Analysis & Opinions

Revisiting India's Restraint in Response to Mumbai

Dec. 04, 2013

Just over five years ago, ten assailants launched coordinated attacks across downtown Mumbai that held India’s commercial capital hostage for three days. As the world watched the tragedy unfold in real-time via Indian news channels, terrorists killed over one hundred and fifty people. From a Karachi safe house, the assailants’ handlers used the news channels’ video to direct their well-trained and powerfully armed foot soldiers to inflict even greater casualties.

Not surprisingly, the attacks outraged the Indian public. A few days later, then Indian foreign secretary Shivshankar Menon told US Ambassador David Mulford that he had "never seen levels of anger like this." Though few would have condemned the Indian government for a robust military response, none was forthcoming. Instead India lobbied the United States to pressure Pakistan to take action against Islamist terrorist groups in Pakistan and attempted to frame the attacks to the Indian public as primarily a domestic security issue.

Five years after the Mumbai attacks -  commonly referred to in India as 26/11 -  we should consider the reasons for the remarkably restrained reaction of the Indian government to this terrible and brazen assault. After all, we cannot assume that the government of India will not take military action in response to similar terrorist attacks in the future. Three months after 9/11, militants from Lashkar-e-Taiba, the same Pakistan-based terrorist organization responsible for the Mumbai bombings, attacked the Indian Parliament, leaving seven dead. In response, the Indian government mobilized the Indian Army (codenamed Operation Parakram), which nearly led to all-out war between India and Pakistan.

Much of the credit for the restrained reaction to the Mumbai attacks rightfully goes to Prime Minister Manmohan Singh. Singh’s birthplace stands today in eastern Pakistan and many believe his policy towards Pakistan is guided by a profound desire for India and Pakistan to reconcile. During his first term Singh famously commented that he looked forward to a day when he could have breakfast in Amritsar, lunch in Lahore and dinner in Kabul. While many doubt Prime Minister Singh’s power and see Congress Party President Sonia Gandhi as the true arbiter of decision-making in Delhi, Singh seems to take the lead on India’s policy towards Pakistan.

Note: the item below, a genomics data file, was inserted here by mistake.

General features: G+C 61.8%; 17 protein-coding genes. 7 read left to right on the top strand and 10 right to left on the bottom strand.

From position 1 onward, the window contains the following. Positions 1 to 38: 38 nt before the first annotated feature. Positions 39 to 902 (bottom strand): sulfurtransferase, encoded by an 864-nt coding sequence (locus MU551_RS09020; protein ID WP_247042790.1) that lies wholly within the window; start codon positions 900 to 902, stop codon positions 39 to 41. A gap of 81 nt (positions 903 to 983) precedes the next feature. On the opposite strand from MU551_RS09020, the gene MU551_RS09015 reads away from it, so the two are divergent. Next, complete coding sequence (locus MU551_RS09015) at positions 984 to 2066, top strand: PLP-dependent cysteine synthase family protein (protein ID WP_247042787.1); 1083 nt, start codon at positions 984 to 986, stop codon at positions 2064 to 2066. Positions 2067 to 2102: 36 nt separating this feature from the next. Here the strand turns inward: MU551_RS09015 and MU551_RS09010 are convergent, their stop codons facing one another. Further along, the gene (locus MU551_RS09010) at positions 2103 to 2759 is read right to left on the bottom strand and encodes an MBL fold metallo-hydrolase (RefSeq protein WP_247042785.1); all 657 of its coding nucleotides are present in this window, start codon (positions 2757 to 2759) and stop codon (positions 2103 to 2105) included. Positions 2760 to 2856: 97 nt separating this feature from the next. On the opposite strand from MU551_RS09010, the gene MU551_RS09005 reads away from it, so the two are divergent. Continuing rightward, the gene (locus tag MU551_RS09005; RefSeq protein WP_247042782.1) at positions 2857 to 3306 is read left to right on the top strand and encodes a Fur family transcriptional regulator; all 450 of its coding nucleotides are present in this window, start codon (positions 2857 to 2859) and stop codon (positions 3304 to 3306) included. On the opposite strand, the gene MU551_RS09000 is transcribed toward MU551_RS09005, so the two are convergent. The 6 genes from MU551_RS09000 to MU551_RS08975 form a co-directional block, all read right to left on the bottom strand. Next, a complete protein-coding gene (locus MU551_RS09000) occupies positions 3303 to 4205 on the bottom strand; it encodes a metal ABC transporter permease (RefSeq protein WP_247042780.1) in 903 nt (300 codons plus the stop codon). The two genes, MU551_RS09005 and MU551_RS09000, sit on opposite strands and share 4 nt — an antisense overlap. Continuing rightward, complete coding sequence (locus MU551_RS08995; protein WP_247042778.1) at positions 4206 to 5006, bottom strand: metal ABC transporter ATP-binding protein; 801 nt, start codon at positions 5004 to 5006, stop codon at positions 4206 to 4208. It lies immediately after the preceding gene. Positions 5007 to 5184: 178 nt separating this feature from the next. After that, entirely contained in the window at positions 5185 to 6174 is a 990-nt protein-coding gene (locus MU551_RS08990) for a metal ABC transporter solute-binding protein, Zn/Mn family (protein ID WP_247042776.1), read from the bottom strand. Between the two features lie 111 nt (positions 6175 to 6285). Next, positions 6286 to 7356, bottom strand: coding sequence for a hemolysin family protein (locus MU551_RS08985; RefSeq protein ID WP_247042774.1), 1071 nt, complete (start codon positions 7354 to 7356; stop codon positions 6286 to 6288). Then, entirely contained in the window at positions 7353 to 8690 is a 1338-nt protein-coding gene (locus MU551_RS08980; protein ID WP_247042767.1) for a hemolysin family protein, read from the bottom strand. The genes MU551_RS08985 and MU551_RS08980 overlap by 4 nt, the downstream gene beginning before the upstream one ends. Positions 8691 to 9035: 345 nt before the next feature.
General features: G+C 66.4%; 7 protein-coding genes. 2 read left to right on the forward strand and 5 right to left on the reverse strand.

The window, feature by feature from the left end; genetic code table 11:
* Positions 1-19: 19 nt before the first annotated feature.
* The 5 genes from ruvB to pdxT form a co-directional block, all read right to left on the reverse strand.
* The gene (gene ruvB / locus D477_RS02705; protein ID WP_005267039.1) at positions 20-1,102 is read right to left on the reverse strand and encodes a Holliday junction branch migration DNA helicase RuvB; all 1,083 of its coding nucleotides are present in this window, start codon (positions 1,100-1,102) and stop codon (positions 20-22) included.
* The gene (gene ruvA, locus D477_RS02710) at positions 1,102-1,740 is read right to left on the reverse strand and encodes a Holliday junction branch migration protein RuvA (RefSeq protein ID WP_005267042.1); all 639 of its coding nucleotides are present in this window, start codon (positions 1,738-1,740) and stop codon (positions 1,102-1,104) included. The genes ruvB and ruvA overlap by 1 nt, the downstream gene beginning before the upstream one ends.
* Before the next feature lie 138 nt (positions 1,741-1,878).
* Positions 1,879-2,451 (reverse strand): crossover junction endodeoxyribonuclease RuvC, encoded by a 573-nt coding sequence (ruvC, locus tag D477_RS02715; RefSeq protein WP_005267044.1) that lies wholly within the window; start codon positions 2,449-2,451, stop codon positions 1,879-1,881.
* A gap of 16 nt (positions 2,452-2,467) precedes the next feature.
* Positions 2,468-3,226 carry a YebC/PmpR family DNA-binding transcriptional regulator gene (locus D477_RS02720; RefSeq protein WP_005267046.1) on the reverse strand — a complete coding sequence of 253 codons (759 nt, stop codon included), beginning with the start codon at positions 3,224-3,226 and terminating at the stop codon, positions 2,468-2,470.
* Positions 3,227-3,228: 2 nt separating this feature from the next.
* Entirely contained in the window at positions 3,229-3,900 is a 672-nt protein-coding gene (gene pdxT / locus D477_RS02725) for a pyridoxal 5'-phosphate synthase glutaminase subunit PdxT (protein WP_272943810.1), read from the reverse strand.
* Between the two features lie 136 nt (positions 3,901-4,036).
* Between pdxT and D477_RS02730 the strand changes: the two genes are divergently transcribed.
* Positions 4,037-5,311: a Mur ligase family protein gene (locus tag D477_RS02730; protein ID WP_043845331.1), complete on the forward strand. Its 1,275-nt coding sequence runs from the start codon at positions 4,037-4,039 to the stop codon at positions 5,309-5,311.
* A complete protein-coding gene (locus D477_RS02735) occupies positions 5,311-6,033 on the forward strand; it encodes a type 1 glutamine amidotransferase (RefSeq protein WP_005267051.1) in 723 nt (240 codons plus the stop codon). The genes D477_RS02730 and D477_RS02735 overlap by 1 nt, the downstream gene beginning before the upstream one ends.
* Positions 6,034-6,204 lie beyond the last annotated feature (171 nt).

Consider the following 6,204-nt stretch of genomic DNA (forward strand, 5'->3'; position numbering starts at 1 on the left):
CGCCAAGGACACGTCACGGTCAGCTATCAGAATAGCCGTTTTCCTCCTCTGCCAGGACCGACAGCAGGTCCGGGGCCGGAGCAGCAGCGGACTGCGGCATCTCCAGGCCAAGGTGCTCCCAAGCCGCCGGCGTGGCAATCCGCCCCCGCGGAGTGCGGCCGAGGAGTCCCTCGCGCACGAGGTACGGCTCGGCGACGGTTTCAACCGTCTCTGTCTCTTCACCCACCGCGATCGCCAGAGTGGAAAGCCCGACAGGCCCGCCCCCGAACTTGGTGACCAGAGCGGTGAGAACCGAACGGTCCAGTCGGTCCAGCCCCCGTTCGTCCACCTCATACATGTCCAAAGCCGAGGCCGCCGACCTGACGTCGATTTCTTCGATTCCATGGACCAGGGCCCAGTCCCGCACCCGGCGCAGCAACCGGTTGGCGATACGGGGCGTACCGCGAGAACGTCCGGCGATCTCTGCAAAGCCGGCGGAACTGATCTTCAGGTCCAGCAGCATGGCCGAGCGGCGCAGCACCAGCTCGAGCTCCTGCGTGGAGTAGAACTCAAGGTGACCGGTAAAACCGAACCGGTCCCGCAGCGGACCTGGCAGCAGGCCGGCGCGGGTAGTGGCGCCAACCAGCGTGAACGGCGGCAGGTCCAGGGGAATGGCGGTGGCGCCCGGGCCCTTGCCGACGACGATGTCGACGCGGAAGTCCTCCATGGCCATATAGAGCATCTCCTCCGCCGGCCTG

The second actor often credited with de-escalating the crisis is the United States. While undeniably important, the United States’ role in South Asia is not inherent and India and Pakistan are too proud to tolerate much US meddling. In my view, the Indian government first decided not to use military force, and then invited the United States to use its influence over Pakistan to compel the dismantling of Pakistan’s terror infrastructure, a goal shared by the United States and India.

A third actor shaping India’s foreign policy is the Indian strategic community, comprised of academics, journalists, and retired officials who all participate in the public discourse on Indian foreign policy. While this community is neither as large nor as influential as its counterpart in the US, its importance is increasing as public interest in foreign policy issues rises in tandem with the growth of India’s middle class.

The growing importance of the Indian strategic community is reflected in the debate  between 2002 and 2008 over the “Cold Start” doctrine. In light of Pakistan’s General Pervez Musharraf’s failure to honor his pledge to end militant infiltration into India, which brought Operation Parakram to an end, the Indian foreign policy community began searching for options to affect a change in Pakistan’s policy towards India. “Cold Start” called for a quick, punishing strike against Pakistan by India’s conventional forces, which Indian foreign policy hawks argued was necessary to coerce Pakistan into changing its behavior. Opponents countered that Pakistan would dissuade any possible Indian attack by changing its military readiness and, in particular, its nuclear posture. Ultimately, then, the debate hinged on the question of whether conventional forces could be used in a nuclear neighborhood. When the Indian foreign policy community concluded that this risk was too high, the “Cold Start” doctrine became impotent and, by default, strategic restraint the preferred policy option.

To what degree India’s restraint was the result of individual actors or a broader consensus is unclear because it is difficult to know how much influence the Indian strategic community has on the country’s government. What is clear is that the evolving Indian strategic community is yet another important example of democratic India’s vibrant civil society. That most of India’s foreign policy community understood and supported Prime Minister’s decision not to respond militarily to the Mumbai attacks is a healthy sign for India’s imperfect but laudable democracy. International observers would be well served to pay closer attention to the growing public discourse in India on foreign policy issues.

For more information on this publication: Please contact India and South Asia Project
For Academic Citation: Lamont, Ben.“Revisiting India's Restraint in Response to Mumbai.” , December 4, 2013.